Montrose Center Breaks Ground on LGBTQ-Affirming Seniors Housing
112-unit complex in Houston’s Third Ward is a first for Texas.
The Montrose Center says it will soon begin construction on Texas’ first LGBTQ-affirming living center for low-income seniors.
The Law Harrington Senior Living Center, which was first announced in September 2018, was pushed back the following month when rising construction costs forced the developer to re-evaluate plans for the facility. After securing the necessary funding stream to start building—$23 million from grants, tax credits, and community donations—the Center plans to host a groundbreaking ceremony at 2222 Cleburne Street on August 6.
“We have had amazing amounts of support from our community,” Montrose Center chief development officer Kennedy Loftin says. “So much so that the Montrose Center can now offer LGBTQ seniors an affordable place to live with their partners, regardless of their sexual orientation and gender identity, knowing that they will not face discrimination.”
On June 20, the Montrose Center finalized the necessary funding to start construction. In addition to receiving $13.8 million in federal subsidies, it was also granted $5.1 million in Tax Increment Reinvestment Zones (TIRZ) funding from the City of Houston’s Department of Housing & Community Development, and a land donation valued at over $5 million.
The Center has also raised more than $5 million from community donations, and will continue to raise money for the project through its “There’s No Place Like Home” campaign, co-chaired by former mayor Annise Parker and State representative Garnet Coleman (D-Houston).
Designed by Smith & Company Architects, the complex will feature 112 one- and two-bedroom living units, and eligible seniors ages 62 and older will pay no more than 30 percent of their income for rent.
The facility will work to alleviate the problem of LGBTQ seniors housing discrimination. According to the national LGBTQ advocacy nonprofit SAGE, 48 percent of older same-sex couples have experienced housing discrimination, and one-third of LGBTQ seniors live at or below 200 percent of the federal poverty level. Many of them are being priced out of LGBTQ-affirming neighborhoods such as Montrose.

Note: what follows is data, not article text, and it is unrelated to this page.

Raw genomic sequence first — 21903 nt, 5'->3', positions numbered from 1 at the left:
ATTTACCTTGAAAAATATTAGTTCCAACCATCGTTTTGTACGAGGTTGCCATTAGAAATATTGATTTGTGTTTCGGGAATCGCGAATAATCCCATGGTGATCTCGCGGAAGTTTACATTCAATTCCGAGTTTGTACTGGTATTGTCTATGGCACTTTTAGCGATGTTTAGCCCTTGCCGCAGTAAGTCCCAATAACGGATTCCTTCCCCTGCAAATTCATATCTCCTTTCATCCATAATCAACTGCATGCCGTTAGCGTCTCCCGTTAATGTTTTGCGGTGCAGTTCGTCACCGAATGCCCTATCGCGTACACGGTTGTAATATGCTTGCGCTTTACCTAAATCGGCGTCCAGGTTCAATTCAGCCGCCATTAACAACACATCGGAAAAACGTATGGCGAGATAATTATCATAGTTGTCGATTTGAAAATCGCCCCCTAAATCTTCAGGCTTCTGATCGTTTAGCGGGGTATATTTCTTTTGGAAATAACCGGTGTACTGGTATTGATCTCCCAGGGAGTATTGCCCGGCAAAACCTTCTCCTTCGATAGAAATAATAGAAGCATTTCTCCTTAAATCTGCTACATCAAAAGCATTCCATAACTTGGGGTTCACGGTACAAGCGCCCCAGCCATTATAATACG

“LGBTQ seniors are more vulnerable than their [cisgender and heterosexual] peers, and are twice as likely to age in social isolation,” Loftin says. “Many who are forced to move into the suburbs go back into the closet just to live, and in turn experience negative behavioral-health issues. This is not something we should ask of the people who built our community.”
Located about a mile-and-a-half east of the Montrose Center in Houston’s Third Ward, the property will include a social-services department, a geriatric primary-care clinic provided by Legacy Community Health, a group dining area, game rooms, a fitness center, a dog park, a vegetable garden, and outdoor recreational spaces.
While the Montrose Center is not yet taking applications for the housing project, folks can get updates on the facility online and in person at the SPRY Montrose Diner, a luncheon program for LGBTQ seniors held at the Montrose Center, 401 Branard Street.
Loftin says that the Center still needs about $2.5 million to fully fund the project. To donate, go here.
What: Law Harrington Senior Living Center Groundbreaking
When: August 6, 10:30 a.m.
Where: 2222 Cleburne Street